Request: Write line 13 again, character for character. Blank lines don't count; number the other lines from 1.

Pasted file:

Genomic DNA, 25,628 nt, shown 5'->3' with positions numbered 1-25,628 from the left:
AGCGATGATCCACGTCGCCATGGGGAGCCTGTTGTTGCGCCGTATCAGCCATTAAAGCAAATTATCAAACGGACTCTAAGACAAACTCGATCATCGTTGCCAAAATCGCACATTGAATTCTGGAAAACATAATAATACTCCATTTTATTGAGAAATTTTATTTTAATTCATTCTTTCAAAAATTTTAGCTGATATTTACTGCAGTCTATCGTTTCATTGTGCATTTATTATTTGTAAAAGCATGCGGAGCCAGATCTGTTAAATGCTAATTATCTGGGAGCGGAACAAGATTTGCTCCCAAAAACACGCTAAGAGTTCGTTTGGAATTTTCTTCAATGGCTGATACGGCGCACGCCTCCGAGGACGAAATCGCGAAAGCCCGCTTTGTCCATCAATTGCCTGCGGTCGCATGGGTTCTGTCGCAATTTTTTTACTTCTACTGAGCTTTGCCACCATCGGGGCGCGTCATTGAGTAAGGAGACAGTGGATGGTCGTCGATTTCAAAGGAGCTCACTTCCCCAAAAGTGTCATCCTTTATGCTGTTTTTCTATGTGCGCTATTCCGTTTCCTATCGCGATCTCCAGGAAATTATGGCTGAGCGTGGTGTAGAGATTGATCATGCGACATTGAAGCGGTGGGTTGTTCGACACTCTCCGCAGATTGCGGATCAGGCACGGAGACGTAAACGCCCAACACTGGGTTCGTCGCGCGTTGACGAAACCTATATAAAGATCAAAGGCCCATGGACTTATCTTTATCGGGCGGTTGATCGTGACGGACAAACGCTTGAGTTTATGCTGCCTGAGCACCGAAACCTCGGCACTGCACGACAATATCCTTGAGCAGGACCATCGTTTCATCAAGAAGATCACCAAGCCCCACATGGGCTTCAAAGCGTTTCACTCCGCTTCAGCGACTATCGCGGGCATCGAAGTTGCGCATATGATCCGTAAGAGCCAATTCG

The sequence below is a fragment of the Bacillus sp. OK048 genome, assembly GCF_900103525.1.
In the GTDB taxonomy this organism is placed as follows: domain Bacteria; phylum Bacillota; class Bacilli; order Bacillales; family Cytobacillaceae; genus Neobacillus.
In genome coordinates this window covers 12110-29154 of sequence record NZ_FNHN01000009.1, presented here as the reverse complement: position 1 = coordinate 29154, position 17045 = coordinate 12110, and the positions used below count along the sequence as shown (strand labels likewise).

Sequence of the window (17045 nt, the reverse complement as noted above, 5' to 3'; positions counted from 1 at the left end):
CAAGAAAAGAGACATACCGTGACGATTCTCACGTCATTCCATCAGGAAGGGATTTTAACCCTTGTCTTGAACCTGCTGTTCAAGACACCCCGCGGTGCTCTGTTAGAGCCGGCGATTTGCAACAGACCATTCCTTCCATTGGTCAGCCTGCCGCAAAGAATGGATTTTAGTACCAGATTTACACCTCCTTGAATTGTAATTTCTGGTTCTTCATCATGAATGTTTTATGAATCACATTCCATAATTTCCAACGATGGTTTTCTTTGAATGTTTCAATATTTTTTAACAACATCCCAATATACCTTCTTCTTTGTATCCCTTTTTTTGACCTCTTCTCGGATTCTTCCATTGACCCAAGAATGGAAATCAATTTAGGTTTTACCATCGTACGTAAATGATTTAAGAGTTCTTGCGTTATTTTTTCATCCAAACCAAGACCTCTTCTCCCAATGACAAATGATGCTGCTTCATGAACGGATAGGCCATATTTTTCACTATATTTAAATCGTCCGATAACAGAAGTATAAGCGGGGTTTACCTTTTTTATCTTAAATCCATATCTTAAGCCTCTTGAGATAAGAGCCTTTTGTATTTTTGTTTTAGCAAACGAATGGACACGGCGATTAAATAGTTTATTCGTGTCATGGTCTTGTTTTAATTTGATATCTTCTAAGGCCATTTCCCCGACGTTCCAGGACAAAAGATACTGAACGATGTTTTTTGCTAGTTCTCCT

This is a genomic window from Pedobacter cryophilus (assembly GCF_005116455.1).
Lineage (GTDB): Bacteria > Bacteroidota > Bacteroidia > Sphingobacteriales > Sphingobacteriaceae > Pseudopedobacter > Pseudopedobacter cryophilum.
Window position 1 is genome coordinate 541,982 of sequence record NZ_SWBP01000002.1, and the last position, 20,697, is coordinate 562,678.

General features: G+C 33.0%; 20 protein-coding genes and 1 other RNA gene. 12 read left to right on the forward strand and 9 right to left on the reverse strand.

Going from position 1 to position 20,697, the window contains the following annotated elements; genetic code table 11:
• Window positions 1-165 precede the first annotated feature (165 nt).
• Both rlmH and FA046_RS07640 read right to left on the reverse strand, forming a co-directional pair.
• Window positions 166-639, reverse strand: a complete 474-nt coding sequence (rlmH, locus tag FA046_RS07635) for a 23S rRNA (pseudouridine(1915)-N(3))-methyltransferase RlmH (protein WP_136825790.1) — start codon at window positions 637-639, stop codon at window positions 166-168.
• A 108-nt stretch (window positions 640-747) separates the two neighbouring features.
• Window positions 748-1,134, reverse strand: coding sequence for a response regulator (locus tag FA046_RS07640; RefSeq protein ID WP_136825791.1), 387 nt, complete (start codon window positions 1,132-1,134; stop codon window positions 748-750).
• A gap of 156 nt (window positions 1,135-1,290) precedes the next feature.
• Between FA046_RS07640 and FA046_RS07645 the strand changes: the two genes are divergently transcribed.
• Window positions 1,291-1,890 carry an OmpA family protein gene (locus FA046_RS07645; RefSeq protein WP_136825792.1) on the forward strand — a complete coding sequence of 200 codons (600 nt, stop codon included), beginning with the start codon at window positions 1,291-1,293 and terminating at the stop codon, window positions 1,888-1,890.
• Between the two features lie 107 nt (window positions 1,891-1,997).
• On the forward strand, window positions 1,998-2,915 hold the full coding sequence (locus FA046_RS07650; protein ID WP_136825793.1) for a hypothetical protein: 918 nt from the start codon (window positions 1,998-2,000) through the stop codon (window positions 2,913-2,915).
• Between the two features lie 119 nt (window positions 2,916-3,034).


• Window positions 1-165 precede the first annotated feature (165 nt).